Arrests planned for €15m money-laundering gang

File photo.

Gardaí intend to make arrests and prepare a prosecution file for the DPP in relation to the suspected laundering by a Nigerian criminal network of more than €15m through Irish and international bank accounts.

In a major search operation, more than 100 gardaí yesterday targeted 15 homes in Dublin, Meath, Laois, Louth, and Kildare and removed documentation, computers and other evidence.

The investigation team, led by detectives from the Garda National Economic Crime Bureau, also seized four jeeps.

The GNECB will liaise with the Criminal Assets Bureau regarding the confiscation of the jeeps and private houses they suspect are the proceeds of crime.

As part of the operation, 350 bank accounts in Ireland have been closed by financial institutions on foot of a report to them by the GNECB, and a further 170 accounts abroad have been identified as being part of the fraud.

The bank accounts here received money from fraud scams, before transferring the money out of the jurisdiction across Europe, west Africa and China.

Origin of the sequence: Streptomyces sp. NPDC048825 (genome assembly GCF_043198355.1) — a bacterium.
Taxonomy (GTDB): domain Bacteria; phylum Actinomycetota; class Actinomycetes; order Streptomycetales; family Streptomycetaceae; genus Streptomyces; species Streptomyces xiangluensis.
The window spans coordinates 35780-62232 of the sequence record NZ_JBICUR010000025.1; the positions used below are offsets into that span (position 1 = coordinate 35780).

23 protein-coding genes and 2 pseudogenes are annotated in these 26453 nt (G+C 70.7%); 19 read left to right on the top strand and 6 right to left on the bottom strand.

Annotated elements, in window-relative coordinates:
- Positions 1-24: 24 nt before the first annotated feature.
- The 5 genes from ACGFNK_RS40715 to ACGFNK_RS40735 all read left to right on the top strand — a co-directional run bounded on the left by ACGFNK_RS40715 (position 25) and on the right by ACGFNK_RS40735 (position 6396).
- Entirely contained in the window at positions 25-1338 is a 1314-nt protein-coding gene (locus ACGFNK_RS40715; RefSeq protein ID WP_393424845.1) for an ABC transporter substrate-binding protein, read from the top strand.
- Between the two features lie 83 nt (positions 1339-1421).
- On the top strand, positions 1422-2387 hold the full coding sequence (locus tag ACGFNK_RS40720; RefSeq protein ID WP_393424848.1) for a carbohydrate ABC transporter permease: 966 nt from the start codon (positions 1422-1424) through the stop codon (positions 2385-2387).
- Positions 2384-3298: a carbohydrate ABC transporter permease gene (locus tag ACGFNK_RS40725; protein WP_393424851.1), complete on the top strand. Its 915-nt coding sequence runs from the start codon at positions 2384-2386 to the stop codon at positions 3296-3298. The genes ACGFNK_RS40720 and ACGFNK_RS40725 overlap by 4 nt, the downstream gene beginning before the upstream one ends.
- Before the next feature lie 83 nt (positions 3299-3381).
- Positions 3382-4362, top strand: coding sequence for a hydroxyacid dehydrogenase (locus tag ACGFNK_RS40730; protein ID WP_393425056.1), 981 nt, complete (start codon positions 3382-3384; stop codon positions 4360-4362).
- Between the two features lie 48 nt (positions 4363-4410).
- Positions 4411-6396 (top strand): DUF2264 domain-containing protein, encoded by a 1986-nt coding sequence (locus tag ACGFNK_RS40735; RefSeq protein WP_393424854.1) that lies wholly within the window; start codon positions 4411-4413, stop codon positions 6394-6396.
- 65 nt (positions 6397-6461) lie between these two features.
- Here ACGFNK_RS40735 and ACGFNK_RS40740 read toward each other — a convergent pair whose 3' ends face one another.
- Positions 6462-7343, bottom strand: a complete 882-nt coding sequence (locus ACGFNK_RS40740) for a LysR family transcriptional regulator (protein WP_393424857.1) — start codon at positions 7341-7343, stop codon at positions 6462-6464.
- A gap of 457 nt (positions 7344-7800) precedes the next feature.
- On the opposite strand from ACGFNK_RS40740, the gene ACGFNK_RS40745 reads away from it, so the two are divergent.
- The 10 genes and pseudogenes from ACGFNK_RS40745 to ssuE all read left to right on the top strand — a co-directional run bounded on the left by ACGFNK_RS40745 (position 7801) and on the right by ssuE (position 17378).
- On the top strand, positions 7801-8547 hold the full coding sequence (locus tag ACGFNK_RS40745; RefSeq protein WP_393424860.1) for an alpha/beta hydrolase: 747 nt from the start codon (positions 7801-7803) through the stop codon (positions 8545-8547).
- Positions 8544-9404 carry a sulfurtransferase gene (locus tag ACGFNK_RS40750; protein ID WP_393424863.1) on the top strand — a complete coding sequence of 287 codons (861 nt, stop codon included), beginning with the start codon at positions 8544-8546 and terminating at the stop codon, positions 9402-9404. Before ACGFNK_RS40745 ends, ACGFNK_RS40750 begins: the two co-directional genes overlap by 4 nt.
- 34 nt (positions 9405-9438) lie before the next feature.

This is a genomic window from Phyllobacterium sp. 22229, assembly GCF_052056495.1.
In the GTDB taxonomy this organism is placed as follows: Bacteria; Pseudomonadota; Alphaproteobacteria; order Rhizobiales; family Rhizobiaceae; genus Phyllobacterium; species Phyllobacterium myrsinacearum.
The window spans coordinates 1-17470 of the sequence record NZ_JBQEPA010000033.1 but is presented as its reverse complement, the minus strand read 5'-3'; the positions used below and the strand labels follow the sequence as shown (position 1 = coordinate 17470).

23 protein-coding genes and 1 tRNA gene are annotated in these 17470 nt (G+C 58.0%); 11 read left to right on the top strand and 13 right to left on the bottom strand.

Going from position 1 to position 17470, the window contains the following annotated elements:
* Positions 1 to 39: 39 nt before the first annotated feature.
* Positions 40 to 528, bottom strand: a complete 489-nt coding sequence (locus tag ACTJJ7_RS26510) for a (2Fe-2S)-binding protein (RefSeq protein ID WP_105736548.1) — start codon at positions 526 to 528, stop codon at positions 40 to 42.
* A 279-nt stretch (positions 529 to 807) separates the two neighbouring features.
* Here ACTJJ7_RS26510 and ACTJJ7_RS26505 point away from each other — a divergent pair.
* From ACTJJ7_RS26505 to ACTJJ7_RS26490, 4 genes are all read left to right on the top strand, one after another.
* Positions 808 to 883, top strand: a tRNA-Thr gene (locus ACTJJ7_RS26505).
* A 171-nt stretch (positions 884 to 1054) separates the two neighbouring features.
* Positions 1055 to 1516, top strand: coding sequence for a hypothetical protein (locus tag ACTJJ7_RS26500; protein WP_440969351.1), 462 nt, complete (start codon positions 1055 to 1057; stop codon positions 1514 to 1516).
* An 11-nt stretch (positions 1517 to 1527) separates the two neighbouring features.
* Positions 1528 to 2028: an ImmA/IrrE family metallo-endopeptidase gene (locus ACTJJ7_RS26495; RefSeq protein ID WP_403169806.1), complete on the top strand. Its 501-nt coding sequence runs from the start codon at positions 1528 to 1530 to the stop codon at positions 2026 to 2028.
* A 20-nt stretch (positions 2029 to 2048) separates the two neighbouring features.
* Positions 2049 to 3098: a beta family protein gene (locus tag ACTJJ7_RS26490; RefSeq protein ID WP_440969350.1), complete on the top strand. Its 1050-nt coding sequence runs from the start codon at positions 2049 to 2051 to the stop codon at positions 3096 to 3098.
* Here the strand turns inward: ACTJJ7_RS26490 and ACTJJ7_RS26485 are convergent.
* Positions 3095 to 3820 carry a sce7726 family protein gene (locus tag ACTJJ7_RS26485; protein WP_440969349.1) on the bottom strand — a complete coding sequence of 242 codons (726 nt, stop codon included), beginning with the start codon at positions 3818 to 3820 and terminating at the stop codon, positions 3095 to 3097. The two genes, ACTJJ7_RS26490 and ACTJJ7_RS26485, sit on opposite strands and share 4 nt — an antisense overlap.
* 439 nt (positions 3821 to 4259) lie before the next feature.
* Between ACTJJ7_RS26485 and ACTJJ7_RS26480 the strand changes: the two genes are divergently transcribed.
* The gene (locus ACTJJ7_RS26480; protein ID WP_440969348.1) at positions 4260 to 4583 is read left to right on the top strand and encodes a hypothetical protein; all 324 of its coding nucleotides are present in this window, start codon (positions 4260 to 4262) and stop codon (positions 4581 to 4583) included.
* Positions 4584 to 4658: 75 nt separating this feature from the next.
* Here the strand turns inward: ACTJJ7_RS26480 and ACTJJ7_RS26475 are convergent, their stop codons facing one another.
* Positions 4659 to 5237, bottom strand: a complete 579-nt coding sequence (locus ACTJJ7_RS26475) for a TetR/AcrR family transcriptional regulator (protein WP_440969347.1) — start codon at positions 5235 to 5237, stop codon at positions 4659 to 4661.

People from the Nigerian and west African communities were recruited to provide bank accounts to help launder the funds, and received a cut for it.

Detective Superintendent Alf Martin of the GNECB said the “complex investigation” covers an 18-month period between 2015 and 2017. He said they were assisted by new technology, the goAML system that they got two years ago, which can pull together and analyse financial data.

He said a lot of information and documentation were removed, including false documentation, such as a fake passport.

All this will be used in putting together a comprehensive file which will ultimately end up with the DPP,” he said.

He said the network targeted was laundering money from frauds conducted by other gangs.

It particularly involved ‘invoice redirection fraud’ which occurs when a criminal impersonates a person or a company to whom a legitimate payment is due.

The criminal contacts the company due to pay the money and deceives them into sending the money to them via a new account. The money is often broken up into different accounts and transferred abroad.

Det Supt Martin said the difficulty for gangs isn’t conducting the actual crime, but cleaning the money through legitimate systems.

He said considerable work had yet to be done in examining the evidence, but he expected arrests to follow.

Yes, there will be arrests and if somebody decides to fly to another jurisdiction, we have the European Arrest Warrant, and protocols with most countries regarding extradition.

Det Supt Martin said that a money-laundering bill going through the Oireachtas will increase their powers to request and share financial information domestically and abroad.

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